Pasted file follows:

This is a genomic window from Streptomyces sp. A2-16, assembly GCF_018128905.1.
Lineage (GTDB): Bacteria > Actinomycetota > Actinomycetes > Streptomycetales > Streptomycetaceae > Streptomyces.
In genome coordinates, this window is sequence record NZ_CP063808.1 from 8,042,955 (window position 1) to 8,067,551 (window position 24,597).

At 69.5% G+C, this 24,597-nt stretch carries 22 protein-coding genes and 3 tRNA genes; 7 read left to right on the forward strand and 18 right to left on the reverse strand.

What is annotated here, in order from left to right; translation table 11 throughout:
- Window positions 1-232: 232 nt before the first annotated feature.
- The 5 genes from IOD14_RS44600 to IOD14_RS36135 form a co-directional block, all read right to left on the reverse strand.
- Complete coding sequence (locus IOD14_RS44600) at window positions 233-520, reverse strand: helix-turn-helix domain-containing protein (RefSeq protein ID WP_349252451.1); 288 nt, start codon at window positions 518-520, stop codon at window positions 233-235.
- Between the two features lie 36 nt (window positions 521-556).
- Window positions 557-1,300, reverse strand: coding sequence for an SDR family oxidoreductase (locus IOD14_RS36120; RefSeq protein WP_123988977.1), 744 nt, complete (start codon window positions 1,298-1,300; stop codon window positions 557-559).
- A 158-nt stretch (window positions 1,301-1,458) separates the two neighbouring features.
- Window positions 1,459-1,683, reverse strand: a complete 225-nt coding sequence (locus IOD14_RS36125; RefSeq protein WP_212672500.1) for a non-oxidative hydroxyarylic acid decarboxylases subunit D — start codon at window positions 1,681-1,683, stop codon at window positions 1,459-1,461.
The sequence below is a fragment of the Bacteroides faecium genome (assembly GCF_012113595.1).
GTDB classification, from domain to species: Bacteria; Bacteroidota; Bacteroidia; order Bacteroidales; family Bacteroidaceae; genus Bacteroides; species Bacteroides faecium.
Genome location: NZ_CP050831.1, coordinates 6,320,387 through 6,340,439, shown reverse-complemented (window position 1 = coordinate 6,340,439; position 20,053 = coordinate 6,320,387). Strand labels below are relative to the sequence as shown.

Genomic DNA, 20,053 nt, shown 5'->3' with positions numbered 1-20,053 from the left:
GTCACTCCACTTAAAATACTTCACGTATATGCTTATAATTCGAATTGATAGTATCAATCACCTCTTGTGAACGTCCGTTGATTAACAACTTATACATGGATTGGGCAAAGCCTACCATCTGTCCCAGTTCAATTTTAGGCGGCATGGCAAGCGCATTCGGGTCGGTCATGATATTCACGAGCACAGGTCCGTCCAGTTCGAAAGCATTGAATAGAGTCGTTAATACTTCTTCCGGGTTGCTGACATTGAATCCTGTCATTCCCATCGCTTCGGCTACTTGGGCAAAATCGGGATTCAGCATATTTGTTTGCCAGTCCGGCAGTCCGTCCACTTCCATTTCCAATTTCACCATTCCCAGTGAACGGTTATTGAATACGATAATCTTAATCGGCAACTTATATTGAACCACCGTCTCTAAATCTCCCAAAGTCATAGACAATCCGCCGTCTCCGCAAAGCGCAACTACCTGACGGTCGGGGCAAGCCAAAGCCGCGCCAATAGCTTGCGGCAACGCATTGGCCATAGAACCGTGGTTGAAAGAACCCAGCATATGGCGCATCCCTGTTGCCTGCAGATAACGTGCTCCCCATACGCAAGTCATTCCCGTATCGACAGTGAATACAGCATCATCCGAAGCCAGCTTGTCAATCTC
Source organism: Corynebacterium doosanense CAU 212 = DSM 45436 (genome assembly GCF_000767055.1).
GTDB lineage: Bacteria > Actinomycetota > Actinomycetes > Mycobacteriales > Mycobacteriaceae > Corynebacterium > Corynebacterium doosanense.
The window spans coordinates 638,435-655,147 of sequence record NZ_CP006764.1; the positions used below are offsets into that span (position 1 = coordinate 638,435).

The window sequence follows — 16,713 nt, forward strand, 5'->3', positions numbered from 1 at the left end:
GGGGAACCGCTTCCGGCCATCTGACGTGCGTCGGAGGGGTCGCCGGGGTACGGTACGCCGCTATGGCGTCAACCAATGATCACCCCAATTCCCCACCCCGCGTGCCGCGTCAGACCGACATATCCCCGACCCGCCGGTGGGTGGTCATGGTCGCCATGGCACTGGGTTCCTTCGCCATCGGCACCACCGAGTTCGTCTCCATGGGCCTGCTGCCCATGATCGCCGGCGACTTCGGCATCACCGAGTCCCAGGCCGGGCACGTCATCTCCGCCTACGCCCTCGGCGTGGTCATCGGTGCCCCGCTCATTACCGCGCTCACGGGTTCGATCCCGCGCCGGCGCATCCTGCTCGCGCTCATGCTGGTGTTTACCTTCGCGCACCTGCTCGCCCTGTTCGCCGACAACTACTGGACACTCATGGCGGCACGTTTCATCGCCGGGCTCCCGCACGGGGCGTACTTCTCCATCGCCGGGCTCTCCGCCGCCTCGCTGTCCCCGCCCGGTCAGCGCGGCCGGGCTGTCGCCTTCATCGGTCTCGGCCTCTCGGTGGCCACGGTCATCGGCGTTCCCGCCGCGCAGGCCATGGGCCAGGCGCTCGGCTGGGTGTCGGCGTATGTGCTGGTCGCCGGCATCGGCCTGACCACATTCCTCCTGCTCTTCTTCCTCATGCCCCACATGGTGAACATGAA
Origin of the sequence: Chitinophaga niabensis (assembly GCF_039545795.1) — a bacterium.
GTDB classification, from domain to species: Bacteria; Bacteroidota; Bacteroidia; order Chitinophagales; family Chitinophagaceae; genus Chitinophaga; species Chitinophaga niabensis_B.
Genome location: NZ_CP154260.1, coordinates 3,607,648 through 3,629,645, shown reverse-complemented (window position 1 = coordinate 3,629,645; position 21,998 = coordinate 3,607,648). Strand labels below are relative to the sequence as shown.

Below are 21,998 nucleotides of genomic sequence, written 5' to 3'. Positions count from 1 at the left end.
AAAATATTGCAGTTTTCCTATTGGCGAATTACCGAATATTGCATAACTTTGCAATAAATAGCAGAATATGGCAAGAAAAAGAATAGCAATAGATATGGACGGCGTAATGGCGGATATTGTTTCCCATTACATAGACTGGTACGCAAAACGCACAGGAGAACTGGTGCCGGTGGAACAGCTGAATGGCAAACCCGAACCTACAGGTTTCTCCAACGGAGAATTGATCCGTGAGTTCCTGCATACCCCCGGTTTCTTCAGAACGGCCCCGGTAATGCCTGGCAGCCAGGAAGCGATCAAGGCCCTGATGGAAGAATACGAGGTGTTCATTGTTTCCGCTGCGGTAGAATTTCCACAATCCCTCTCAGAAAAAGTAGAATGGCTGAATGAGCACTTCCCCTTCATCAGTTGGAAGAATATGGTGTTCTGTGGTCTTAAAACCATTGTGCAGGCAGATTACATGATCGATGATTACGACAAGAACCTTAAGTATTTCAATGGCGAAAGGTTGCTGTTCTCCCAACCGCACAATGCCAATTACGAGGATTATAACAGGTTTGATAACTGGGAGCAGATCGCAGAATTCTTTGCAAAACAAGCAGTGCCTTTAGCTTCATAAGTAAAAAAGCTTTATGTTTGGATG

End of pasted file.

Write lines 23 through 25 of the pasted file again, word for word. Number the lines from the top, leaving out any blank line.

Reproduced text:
Origin of the sequence: Chitinophaga niabensis (assembly GCF_039545795.1) — a bacterium.
GTDB classification, from domain to species: Bacteria; Bacteroidota; Bacteroidia; order Chitinophagales; family Chitinophagaceae; genus Chitinophaga; species Chitinophaga niabensis_B.
Genome location: NZ_CP154260.1, coordinates 3,607,648 through 3,629,645, shown reverse-complemented (window position 1 = coordinate 3,629,645; position 21,998 = coordinate 3,607,648). Strand labels below are relative to the sequence as shown.